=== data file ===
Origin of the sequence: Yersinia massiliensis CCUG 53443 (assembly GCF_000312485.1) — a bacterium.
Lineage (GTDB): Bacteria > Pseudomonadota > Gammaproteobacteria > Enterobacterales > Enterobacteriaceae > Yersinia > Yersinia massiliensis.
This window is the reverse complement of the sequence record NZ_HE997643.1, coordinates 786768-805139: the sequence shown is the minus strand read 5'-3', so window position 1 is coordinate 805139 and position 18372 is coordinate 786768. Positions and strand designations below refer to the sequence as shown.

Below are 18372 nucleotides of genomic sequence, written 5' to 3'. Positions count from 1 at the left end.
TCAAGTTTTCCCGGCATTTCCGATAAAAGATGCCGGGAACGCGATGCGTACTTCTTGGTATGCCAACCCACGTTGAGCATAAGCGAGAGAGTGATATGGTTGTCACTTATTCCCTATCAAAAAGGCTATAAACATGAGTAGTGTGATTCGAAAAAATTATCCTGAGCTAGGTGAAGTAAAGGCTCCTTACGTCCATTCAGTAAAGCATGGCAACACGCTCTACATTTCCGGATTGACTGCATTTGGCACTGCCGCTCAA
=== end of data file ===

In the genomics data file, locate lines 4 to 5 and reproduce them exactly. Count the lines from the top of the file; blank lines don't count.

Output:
Below are 18372 nucleotides of genomic sequence, written 5' to 3'. Positions count from 1 at the left end.
TCAAGTTTTCCCGGCATTTCCGATAAAAGATGCCGGGAACGCGATGCGTACTTCTTGGTATGCCAACCCACGTTGAGCATAAGCGAGAGAGTGATATGGTTGTCACTTATTCCCTATCAAAAAGGCTATAAACATGAGTAGTGTGATTCGAAAAAATTATCCTGAGCTAGGTGAAGTAAAGGCTCCTTACGTCCATTCAGTAAAGCATGGCAACACGCTCTACATTTCCGGATTGACTGCATTTGGCACTGCCGCTCAA